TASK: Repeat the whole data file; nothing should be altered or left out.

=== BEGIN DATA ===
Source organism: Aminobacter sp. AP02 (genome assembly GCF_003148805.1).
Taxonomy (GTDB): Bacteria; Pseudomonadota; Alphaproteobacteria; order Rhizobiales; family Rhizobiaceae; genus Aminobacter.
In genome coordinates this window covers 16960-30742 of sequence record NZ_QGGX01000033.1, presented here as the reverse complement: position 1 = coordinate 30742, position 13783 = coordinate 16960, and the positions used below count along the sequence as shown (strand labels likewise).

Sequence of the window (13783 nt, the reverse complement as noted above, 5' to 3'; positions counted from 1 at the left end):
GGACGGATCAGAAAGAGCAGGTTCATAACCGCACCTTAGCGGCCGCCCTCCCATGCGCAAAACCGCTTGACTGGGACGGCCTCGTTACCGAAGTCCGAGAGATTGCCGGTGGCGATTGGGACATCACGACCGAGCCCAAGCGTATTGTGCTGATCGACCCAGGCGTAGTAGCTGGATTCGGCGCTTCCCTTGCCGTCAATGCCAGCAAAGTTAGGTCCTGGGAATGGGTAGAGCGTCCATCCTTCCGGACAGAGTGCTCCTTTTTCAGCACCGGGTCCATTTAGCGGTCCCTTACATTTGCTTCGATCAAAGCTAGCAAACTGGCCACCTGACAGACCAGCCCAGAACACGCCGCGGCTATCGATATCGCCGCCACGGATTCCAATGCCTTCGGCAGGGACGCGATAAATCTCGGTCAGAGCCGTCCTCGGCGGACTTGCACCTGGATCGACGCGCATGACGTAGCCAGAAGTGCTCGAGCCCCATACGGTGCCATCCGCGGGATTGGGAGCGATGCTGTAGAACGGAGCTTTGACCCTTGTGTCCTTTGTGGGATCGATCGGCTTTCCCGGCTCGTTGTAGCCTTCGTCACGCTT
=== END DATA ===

Source organism: Aminobacter sp. AP02 (genome assembly GCF_003148805.1).
Taxonomy (GTDB): Bacteria; Pseudomonadota; Alphaproteobacteria; order Rhizobiales; family Rhizobiaceae; genus Aminobacter.
In genome coordinates this window covers 16960-30742 of sequence record NZ_QGGX01000033.1, presented here as the reverse complement: position 1 = coordinate 30742, position 13783 = coordinate 16960, and the positions used below count along the sequence as shown (strand labels likewise).

Sequence of the window (13783 nt, the reverse complement as noted above, 5' to 3'; positions counted from 1 at the left end):
GGACGGATCAGAAAGAGCAGGTTCATAACCGCACCTTAGCGGCCGCCCTCCCATGCGCAAAACCGCTTGACTGGGACGGCCTCGTTACCGAAGTCCGAGAGATTGCCGGTGGCGATTGGGACATCACGACCGAGCCCAAGCGTATTGTGCTGATCGACCCAGGCGTAGTAGCTGGATTCGGCGCTTCCCTTGCCGTCAATGCCAGCAAAGTTAGGTCCTGGGAATGGGTAGAGCGTCCATCCTTCCGGACAGAGTGCTCCTTTTTCAGCACCGGGTCCATTTAGCGGTCCCTTACATTTGCTTCGATCAAAGCTAGCAAACTGGCCACCTGACAGACCAGCCCAGAACACGCCGCGGCTATCGATATCGCCGCCACGGATTCCAATGCCTTCGGCAGGGACGCGATAAATCTCGGTCAGAGCCGTCCTCGGCGGACTTGCACCTGGATCGACGCGCATGACGTAGCCAGAAGTGCTCGAGCCCCATACGGTGCCATCCGCGGGATTGGGAGCGATGCTGTAGAACGGAGCTTTGACCCTTGTGTCCTTTGTGGGATCGATCGGCTTTCCCGGCTCGTTGTAGCCTTCGTCACGCTT